But then came an even greater treat. High up on the wall of the vaulted passage was a junction-box of wires and bells, and when one of these bells was set ringing, calling the parlourmaid upstairs, she took me with her, so that I might peep past the green baize curtain that separated the front of the house from the back. I could stand and wait for her there, she said, if I was very good and quiet. I must only be sure to keep behind the curtain, for if the Colonel or the missus were to see me, there'd be a row.

I was an obedient child, as a rule. But the curtain opened onto the corner junction of two marble-floored passages, each one filled with marvellous things; and once she had disappeared softly in one direction, I took a few daring steps in the other. The thrill of it was astonishing. I don't mean the simple thrill of trespass, I mean the thrill of the house itself, which came to me from every surface — from the polish on the floor, the patina on wooden chairs and cabinets, the bevel of a looking-glass, the scroll of a frame. I was drawn to one of the dustless white walls, which had a decorative plaster border, a representation of acorns and leaves. I had never seen anything like it, outside of a church, and after a second of looking it over I did what strikes me now as a dreadful thing: I worked my fingers around one of the acorns and tried to prise it from its setting; and when that failed to release it, I got out my penknife and dug away with that. I didn't do it in a spirit of vandalism. I wasn't a spiteful or destructive boy. It was simply that, in admiring the house, I wanted to possess a piece of it — or rather, as if the admiration itself, which I suspected a more ordinary child would not have felt, entitled me to it. I was like a man, I suppose, wanting a lock of hair from the head of a girl he had suddenly and blindingly become enamoured of.

I'm afraid the acorn gave at last, though less cleanly than I'd been expecting, with a tug of fibre and a fall of white powder and grit; I remember that as disappointing. Possibly I'd imagined it to be made of marble.

But nobody came, nobody caught me. It was, as they say, the work of a moment. I put the acorn in my pocket, and slipped back behind the curtain. The parlourmaid returned a minute later and took me back downstairs; my mother and I said goodbye to the kitchen staff, and rejoined my father in the garden. I felt the hard plaster lump in my pocket, now, with a sort of sick excitement. I'd begun to be anxious that Colonel Ayres, a frightening man, would discover the damage and stop the fete. But the afternoon ran on without incident until the bluish drawing-in of dusk. My parents and I joined other Lidcote people for the long walk home, the bats flitting and wheeling with us along the lanes as if whirled on invisible strings.

My mother found the acorn, of course, eventually. I had been drawing it in and out of my pocket, and it had left a chalky trail on the grey flannel of my shorts. When she understood what the queer little thing in her hand was, she almost wept. She didn't smack me, or tell my father; she never had the heart for arguments. Instead she looked at me, with her tearful eyes, as if baffled and ashamed.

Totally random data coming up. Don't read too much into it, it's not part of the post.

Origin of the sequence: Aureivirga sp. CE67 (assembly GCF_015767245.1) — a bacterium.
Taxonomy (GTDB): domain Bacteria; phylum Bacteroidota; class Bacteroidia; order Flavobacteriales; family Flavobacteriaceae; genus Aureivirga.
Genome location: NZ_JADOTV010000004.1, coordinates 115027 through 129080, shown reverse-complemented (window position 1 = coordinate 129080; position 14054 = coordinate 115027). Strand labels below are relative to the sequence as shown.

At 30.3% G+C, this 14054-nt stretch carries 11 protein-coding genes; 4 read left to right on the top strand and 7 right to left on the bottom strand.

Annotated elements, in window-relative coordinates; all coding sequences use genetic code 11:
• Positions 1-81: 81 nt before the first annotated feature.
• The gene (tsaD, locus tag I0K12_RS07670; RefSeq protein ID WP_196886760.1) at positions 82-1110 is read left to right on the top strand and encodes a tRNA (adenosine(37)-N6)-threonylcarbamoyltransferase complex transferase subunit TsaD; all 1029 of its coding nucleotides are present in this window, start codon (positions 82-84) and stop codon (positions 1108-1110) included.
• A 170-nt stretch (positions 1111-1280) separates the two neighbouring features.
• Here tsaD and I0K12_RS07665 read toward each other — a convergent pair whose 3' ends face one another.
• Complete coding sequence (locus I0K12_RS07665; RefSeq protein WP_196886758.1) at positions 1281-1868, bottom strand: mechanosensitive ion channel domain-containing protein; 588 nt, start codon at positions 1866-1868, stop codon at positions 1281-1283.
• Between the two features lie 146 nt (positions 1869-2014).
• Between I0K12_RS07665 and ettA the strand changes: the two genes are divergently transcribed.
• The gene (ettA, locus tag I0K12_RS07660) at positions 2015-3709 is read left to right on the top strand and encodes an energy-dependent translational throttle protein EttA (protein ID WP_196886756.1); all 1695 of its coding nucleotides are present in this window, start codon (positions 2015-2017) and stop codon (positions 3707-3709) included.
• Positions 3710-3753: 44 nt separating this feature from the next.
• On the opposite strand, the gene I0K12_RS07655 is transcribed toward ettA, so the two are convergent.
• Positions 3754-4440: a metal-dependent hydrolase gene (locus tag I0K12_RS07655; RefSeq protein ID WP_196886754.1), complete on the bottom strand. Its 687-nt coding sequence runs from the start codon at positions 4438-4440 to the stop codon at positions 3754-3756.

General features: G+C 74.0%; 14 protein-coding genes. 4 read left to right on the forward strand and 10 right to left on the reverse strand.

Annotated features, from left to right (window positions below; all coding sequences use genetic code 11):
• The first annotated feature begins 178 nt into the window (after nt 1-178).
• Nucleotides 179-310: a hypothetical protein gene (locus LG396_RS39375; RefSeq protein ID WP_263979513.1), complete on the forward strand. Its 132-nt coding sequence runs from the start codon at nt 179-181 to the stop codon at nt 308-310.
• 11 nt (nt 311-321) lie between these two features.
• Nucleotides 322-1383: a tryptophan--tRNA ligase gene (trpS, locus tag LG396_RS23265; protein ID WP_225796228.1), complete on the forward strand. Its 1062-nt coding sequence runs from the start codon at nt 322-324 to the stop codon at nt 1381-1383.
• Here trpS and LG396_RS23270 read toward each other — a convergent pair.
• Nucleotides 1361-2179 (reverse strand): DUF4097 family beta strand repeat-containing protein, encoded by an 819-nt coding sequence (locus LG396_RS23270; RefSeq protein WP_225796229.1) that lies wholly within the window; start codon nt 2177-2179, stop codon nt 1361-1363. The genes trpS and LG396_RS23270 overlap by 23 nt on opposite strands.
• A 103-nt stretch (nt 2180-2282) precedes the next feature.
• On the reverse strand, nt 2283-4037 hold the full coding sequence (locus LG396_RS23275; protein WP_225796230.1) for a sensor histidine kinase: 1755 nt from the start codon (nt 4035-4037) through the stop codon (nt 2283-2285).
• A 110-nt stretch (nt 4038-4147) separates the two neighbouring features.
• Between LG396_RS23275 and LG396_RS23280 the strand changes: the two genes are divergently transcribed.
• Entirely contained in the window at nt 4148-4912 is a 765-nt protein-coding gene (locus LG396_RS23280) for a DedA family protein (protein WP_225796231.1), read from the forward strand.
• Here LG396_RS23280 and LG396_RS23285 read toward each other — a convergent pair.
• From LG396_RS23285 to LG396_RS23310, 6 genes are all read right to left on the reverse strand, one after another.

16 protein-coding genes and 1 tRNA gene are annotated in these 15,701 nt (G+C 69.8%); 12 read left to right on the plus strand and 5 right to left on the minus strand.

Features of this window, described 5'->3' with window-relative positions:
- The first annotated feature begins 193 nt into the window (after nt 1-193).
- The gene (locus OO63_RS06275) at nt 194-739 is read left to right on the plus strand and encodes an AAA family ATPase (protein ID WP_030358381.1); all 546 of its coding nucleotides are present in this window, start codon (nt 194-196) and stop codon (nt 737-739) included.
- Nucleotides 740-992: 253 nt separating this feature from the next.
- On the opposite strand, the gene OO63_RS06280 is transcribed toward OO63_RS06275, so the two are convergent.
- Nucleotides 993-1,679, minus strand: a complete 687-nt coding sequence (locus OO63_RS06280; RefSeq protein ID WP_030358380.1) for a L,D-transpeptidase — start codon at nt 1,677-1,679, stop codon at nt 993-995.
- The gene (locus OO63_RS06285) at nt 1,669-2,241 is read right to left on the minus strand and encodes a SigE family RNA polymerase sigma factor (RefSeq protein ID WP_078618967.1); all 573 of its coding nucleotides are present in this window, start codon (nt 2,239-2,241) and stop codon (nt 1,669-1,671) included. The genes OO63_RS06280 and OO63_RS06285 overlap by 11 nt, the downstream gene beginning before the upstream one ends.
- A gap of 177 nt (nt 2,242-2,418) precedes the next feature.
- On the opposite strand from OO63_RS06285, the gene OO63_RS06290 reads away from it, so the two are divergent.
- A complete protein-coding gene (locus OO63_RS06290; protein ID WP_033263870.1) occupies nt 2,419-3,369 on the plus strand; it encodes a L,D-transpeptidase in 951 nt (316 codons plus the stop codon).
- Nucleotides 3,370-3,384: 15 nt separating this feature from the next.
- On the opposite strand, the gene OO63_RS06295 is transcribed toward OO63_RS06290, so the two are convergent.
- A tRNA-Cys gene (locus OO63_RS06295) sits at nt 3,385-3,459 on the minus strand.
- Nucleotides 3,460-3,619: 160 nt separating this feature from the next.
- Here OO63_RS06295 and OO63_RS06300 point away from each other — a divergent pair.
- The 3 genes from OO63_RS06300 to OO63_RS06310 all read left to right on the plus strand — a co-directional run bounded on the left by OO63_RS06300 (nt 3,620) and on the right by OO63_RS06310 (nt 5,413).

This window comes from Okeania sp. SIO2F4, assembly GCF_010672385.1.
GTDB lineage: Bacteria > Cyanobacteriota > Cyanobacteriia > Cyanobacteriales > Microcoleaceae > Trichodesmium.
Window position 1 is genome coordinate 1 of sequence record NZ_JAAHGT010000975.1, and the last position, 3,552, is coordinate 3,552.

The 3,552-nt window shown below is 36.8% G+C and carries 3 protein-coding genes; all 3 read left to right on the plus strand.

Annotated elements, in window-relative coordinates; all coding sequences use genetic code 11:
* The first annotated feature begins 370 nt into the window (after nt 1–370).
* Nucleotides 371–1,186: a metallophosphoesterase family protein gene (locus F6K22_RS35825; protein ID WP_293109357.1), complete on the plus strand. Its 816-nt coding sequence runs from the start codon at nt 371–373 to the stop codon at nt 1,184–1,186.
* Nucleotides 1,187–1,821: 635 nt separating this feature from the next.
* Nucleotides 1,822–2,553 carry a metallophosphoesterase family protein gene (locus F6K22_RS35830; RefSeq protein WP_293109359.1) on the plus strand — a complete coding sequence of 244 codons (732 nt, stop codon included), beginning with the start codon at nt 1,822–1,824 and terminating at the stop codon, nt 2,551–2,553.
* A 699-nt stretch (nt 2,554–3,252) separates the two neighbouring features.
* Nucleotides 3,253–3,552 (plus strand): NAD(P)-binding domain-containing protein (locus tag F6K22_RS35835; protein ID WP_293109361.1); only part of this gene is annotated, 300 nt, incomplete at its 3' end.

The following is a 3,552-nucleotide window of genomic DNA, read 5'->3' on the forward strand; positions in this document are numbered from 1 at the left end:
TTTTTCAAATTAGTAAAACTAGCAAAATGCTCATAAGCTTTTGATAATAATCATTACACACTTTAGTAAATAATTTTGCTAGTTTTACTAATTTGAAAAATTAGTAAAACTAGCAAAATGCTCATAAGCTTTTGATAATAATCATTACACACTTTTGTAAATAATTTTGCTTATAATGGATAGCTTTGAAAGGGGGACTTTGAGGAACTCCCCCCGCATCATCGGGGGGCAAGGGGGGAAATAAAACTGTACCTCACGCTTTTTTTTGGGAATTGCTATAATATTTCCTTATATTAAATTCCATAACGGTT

'You ought to know better, a clever lad like you,' I expect she said.

People were always saying things like that to me when I was young. My parents, my uncles, my schoolmasters-all the various adults who interested themselves in my career. The words used to drive me into secret rages, because on the one hand I wanted desperately to live up to my own reputation for cleverness, and on the other it seemed very unfair, that that cleverness, which I had never asked for, could be turned into something with which to cut me down.


The acorn was put on the fire. I found the blackened nub of it among the clinker, next day. That must have been the last grand year for Hundreds Hall, anyway. The following Empire Day fete was given by another family, in one of the neighbouring big houses; Hundreds had started its steady decline. Soon afterwards the Ayreses' daughter died, and Mrs Ayres and the Colonel began to live less publicly. I dimly remember the births of their next two children, Caroline and Roderick — but by then I was at Leamington College, and busy with bitter little battles of my own. My mother died when I was fifteen. She had had miscarriage after miscarriage, it turned out, all through my childhood, and the last one killed her. My father lived just long enough to see me graduate from medical school and return to Lidcote a qualified man. Colonel Ayres died a few years later — an aneurism, I think.

With his death, Hundreds Hall withdrew even further from the world. The gates of the park were kept almost permanently closed. The solid brown stone boundary wall, though not especially high, was high enough to seem forbidding. And for all that the house was such a grand one, there was no spot, on any of the lanes in that part of Warwickshire, from which it could be glimpsed. I sometimes thought of it, tucked away in there, as I passed the wall on my rounds — picturing it always as it had seemed to me that day in 1919, with its handsome brick faces, and its cool marble passages, each one filled with marvellous things.

Reprinted from THE LITTLE STRANGER by Sarah Waters by arrangement with Riverhead Books, a member of Penguin Group (USA) Inc., Copyright © 2009 by Sarah Waters